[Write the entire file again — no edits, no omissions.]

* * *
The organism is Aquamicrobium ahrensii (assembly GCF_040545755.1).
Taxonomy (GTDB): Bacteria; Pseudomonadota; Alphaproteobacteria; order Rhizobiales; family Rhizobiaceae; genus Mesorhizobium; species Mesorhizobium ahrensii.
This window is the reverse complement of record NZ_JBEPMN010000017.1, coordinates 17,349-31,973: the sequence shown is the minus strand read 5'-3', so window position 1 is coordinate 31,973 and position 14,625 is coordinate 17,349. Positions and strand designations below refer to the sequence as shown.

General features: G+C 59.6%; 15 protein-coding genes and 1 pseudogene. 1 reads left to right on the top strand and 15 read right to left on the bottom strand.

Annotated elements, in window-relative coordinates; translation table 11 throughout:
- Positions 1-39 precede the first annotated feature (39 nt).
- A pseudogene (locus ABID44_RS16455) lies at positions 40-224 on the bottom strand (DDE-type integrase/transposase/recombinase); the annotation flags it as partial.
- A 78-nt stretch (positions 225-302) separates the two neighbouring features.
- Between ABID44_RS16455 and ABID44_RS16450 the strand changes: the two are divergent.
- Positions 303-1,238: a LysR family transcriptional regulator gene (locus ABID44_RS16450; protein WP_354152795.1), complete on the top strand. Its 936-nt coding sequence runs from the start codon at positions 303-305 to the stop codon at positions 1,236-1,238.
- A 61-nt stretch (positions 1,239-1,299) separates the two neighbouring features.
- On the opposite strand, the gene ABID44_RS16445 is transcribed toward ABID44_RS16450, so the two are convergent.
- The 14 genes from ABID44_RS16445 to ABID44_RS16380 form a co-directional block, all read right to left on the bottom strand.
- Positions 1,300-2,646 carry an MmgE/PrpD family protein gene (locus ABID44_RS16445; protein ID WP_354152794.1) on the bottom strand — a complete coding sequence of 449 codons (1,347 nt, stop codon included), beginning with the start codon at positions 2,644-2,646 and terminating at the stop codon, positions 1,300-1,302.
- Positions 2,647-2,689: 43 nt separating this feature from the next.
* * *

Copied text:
The organism is Aquamicrobium ahrensii (assembly GCF_040545755.1).
Taxonomy (GTDB): Bacteria; Pseudomonadota; Alphaproteobacteria; order Rhizobiales; family Rhizobiaceae; genus Mesorhizobium; species Mesorhizobium ahrensii.
This window is the reverse complement of record NZ_JBEPMN010000017.1, coordinates 17,349-31,973: the sequence shown is the minus strand read 5'-3', so window position 1 is coordinate 31,973 and position 14,625 is coordinate 17,349. Positions and strand designations below refer to the sequence as shown.

General features: G+C 59.6%; 15 protein-coding genes and 1 pseudogene. 1 reads left to right on the top strand and 15 read right to left on the bottom strand.

Annotated elements, in window-relative coordinates; translation table 11 throughout:
- Positions 1-39 precede the first annotated feature (39 nt).
- A pseudogene (locus ABID44_RS16455) lies at positions 40-224 on the bottom strand (DDE-type integrase/transposase/recombinase); the annotation flags it as partial.
- A 78-nt stretch (positions 225-302) separates the two neighbouring features.
- Between ABID44_RS16455 and ABID44_RS16450 the strand changes: the two are divergent.
- Positions 303-1,238: a LysR family transcriptional regulator gene (locus ABID44_RS16450; protein WP_354152795.1), complete on the top strand. Its 936-nt coding sequence runs from the start codon at positions 303-305 to the stop codon at positions 1,236-1,238.
- A 61-nt stretch (positions 1,239-1,299) separates the two neighbouring features.
- On the opposite strand, the gene ABID44_RS16445 is transcribed toward ABID44_RS16450, so the two are convergent.
- The 14 genes from ABID44_RS16445 to ABID44_RS16380 form a co-directional block, all read right to left on the bottom strand.
- Positions 1,300-2,646 carry an MmgE/PrpD family protein gene (locus ABID44_RS16445; protein ID WP_354152794.1) on the bottom strand — a complete coding sequence of 449 codons (1,347 nt, stop codon included), beginning with the start codon at positions 2,644-2,646 and terminating at the stop codon, positions 1,300-1,302.
- Positions 2,647-2,689: 43 nt separating this feature from the next.